23 Jul 2024


Smart motor sensor is adapted to monitor pumps

ABB has collaborated with a Swiss pump-maker, Emile Egger, to adapt its smart motor-sensing technology to monitor pumps remotely.

ABB’s Ability Smart Sensor technology, announced in 2016, transmits sensor data wirelessly from low-voltage motors to give early warnings of possible problems, and to allow maintenance work to be carried out preventively, thus reducing downtime.

When Egger’s chief business development officer, Michel Grimm, heard about the ABB technology, he realised that it could be applied to pumps as well. “Pumps, such as those in wastewater plants, usually fail without warning,” he explains. “To prevent typical problems such as blockages, it is necessary to undertake time-consuming maintenance several times a week.”

Egger contacted ABB and the two companies agreed to develop a new smart sensor tailored to the specific needs of pumps. ABB brought together experts from Germany, India, the US and Switzerland, while Egger provided access to customers in Germany and Switzerland, whose input helped to develop the necessary analytics.

In less than a year, the developers had adapted the sensors so that they now monitor pump speeds, vibration levels, unbalance, cavitation (the formation of vapour bubbles in fluids) and clogging. These health and performance indicators are gathered and can be sent, via a gateway, to the ABB Ability Cloud.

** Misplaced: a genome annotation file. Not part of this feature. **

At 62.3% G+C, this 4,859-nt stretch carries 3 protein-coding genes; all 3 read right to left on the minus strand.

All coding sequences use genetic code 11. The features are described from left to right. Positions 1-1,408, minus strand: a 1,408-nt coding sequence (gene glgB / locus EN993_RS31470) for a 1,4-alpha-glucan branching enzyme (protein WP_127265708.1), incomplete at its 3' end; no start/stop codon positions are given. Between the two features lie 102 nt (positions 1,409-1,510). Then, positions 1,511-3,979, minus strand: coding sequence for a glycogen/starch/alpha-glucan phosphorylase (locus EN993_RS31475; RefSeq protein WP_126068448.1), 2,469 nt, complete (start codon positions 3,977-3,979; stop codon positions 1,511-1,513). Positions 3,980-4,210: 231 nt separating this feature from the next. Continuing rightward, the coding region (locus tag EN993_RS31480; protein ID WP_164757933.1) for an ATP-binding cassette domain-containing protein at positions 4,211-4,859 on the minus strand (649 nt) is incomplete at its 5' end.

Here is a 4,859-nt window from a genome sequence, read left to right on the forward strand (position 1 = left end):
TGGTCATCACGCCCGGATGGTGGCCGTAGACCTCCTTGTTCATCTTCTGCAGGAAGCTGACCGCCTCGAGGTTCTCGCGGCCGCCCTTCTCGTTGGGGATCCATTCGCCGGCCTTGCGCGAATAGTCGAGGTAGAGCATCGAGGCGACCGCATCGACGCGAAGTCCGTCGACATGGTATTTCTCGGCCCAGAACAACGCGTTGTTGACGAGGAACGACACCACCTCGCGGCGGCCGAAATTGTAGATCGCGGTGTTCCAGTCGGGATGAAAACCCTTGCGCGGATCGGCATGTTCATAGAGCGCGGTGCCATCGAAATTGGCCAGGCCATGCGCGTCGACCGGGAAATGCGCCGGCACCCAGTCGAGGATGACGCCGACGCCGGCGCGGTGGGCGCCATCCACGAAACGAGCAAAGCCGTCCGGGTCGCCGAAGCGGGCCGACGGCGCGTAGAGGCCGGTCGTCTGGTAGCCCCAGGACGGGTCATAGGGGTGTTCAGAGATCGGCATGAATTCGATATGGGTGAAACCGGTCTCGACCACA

The first tests were carried out at Egger’s facilities in Cressier, Switzerland, at the end of July 2017. ABB has since delivered the first prototypes for real-world testing at pilot sites.

The pump users can view data on their equipment via a smartphone app or a Web browser. ABB and specialised partners will carry out further analyses in the cloud to detect trends, and to run future cloud-based services.

•  ABB is continuing to develop the Ability Smart Sensor. In addition to the original point-to-point wireless transmission capability that allowed the sensor to communicate with devices such as mobile phones, a new Bluetooth version has been developed with a 60m range. The original sensor was designed for use in direct-on-line motor applications; a new version is being released that will monitor variable-speed drive applications as well. The sensors can now be used to monitor energy consumption, while a cooling algorithm is being developed. Finally, a new version of the sensor hardware has been developed for easy fitting to new motors, rather than as a retrofit to existing machines.